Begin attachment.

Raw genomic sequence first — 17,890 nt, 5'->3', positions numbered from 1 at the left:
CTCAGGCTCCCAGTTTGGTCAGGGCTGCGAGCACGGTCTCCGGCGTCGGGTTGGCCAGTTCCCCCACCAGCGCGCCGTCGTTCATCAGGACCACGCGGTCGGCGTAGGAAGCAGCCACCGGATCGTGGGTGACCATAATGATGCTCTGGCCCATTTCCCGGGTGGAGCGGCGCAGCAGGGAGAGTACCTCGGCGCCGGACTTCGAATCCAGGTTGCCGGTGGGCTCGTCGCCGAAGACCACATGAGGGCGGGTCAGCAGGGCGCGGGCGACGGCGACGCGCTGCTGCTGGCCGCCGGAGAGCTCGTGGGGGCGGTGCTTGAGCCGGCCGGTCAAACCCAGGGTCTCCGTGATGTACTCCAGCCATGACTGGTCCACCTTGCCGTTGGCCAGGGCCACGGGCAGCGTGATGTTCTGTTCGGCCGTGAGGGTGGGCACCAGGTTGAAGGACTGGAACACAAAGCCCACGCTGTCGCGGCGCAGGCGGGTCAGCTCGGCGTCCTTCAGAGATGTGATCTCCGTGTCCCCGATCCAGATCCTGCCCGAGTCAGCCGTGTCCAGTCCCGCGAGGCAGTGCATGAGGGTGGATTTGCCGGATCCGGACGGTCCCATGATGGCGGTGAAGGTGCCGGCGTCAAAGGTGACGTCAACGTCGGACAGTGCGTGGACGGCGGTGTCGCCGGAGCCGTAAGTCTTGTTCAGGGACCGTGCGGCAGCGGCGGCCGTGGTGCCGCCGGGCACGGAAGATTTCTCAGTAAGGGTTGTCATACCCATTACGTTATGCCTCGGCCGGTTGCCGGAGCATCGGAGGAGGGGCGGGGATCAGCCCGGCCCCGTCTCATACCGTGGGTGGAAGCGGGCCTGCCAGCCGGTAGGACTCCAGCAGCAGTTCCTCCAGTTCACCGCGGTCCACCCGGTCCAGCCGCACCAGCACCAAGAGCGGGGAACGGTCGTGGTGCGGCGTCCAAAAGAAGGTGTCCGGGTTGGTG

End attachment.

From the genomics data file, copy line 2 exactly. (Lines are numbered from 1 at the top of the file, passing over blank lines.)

CTCAGGCTCCCAGTTTGGTCAGGGCTGCGAGCACGGTCTCCGGCGTCGGGTTGGCCAGTTCCCCCACCAGCGCGCCGTCGTTCATCAGGACCACGCGGTCGGCGTAGGAAGCAGCCACCGGATCGTGGGTGACCATAATGATGCTCTGGCCCATTTCCCGGGTGGAGCGGCGCAGCAGGGAGAGTACCTCGGCGCCGGACTTCGAATCCAGGTTGCCGGTGGGCTCGTCGCCGAAGACCACATGAGGGCGGGTCAGCAGGGCGCGGGCGACGGCGACGCGCTGCTGCTGGCCGCCGGAGAGCTCGTGGGGGCGGTGCTTGAGCCGGCCGGTCAAACCCAGGGTCTCCGTGATGTACTCCAGCCATGACTGGTCCACCTTGCCGTTGGCCAGGGCCACGGGCAGCGTGATGTTCTGTTCGGCCGTGAGGGTGGGCACCAGGTTGAAGGACTGGAACACAAAGCCCACGCTGTCGCGGCGCAGGCGGGTCAGCTCGGCGTCCTTCAGAGATGTGATCTCCGTGTCCCCGATCCAGATCCTGCCCGAGTCAGCCGTGTCCAGTCCCGCGAGGCAGTGCATGAGGGTGGATTTGCCGGATCCGGACGGTCCCATGATGGCGGTGAAGGTGCCGGCGTCAAAGGTGACGTCAACGTCGGACAGTGCGTGGACGGCGGTGTCGCCGGAGCCGTAAGTCTTGTTCAGGGACCGTGCGGCAGCGGCGGCCGTGGTGCCGCCGGGCACGGAAGATTTCTCAGTAAGGGTTGTCATACCCATTACGTTATGCCTCGGCCGGTTGCCGGAGCATCGGAGGAGGGGCGGGGATCAGCCCGGCCCCGTCTCATACCGTGGGTGGAAGCGGGCCTGCCAGCCGGTAGGACTCCAGCAGCAGTTCCTCCAGTTCACCGCGGTCCACCCGGTCCAGCCGCACCAGCACCAAGAGCGGGGAACGGTCGTGGTGCGGCGTCCAAAAGAAGGTGTCCGGGTTGGTG